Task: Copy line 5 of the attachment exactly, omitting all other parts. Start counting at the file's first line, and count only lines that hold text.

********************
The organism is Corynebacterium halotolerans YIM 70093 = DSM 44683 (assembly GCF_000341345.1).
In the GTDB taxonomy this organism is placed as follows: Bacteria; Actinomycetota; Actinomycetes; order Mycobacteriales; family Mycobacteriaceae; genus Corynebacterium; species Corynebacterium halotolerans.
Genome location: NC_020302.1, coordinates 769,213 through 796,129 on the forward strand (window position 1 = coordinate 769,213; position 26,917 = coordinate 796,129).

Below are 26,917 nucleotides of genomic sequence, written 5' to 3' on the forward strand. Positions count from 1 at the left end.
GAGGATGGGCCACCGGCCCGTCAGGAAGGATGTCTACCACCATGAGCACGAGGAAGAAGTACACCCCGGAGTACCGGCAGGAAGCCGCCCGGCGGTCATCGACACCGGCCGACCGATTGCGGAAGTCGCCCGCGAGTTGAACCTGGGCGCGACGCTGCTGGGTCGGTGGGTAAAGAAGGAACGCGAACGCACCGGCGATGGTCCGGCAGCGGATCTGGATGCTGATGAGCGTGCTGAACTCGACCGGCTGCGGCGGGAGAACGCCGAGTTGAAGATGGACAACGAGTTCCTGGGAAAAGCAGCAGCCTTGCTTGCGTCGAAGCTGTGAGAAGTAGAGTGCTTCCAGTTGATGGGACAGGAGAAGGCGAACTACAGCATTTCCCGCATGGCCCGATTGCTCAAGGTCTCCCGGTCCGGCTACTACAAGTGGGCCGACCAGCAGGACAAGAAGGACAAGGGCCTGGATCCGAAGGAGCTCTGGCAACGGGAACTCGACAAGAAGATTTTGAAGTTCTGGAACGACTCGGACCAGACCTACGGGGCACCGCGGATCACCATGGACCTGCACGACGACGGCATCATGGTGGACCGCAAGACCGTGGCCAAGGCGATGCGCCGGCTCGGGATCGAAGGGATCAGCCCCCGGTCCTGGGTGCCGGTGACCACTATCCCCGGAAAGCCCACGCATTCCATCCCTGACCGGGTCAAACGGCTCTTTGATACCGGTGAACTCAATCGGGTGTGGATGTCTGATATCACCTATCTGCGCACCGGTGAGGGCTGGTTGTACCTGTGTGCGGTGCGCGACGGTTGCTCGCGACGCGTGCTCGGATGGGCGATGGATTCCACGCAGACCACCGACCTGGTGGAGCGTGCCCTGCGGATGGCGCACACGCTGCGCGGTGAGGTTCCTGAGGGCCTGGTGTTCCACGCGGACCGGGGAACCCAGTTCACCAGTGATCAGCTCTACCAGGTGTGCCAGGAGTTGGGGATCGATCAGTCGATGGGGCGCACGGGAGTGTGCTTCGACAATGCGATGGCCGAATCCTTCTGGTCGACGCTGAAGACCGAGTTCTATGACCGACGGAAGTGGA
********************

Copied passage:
GAGGATGGGCCACCGGCCCGTCAGGAAGGATGTCTACCACCATGAGCACGAGGAAGAAGTACACCCCGGAGTACCGGCAGGAAGCCGCCCGGCGGTCATCGACACCGGCCGACCGATTGCGGAAGTCGCCCGCGAGTTGAACCTGGGCGCGACGCTGCTGGGTCGGTGGGTAAAGAAGGAACGCGAACGCACCGGCGATGGTCCGGCAGCGGATCTGGATGCTGATGAGCGTGCTGAACTCGACCGGCTGCGGCGGGAGAACGCCGAGTTGAAGATGGACAACGAGTTCCTGGGAAAAGCAGCAGCCTTGCTTGCGTCGAAGCTGTGAGAAGTAGAGTGCTTCCAGTTGATGGGACAGGAGAAGGCGAACTACAGCATTTCCCGCATGGCCCGATTGCTCAAGGTCTCCCGGTCCGGCTACTACAAGTGGGCCGACCAGCAGGACAAGAAGGACAAGGGCCTGGATCCGAAGGAGCTCTGGCAACGGGAACTCGACAAGAAGATTTTGAAGTTCTGGAACGACTCGGACCAGACCTACGGGGCACCGCGGATCACCATGGACCTGCACGACGACGGCATCATGGTGGACCGCAAGACCGTGGCCAAGGCGATGCGCCGGCTCGGGATCGAAGGGATCAGCCCCCGGTCCTGGGTGCCGGTGACCACTATCCCCGGAAAGCCCACGCATTCCATCCCTGACCGGGTCAAACGGCTCTTTGATACCGGTGAACTCAATCGGGTGTGGATGTCTGATATCACCTATCTGCGCACCGGTGAGGGCTGGTTGTACCTGTGTGCGGTGCGCGACGGTTGCTCGCGACGCGTGCTCGGATGGGCGATGGATTCCACGCAGACCACCGACCTGGTGGAGCGTGCCCTGCGGATGGCGCACACGCTGCGCGGTGAGGTTCCTGAGGGCCTGGTGTTCCACGCGGACCGGGGAACCCAGTTCACCAGTGATCAGCTCTACCAGGTGTGCCAGGAGTTGGGGATCGATCAGTCGATGGGGCGCACGGGAGTGTGCTTCGACAATGCGATGGCCGAATCCTTCTGGTCGACGCTGAAGACCGAGTTCTATGACCGACGGAAGTGGA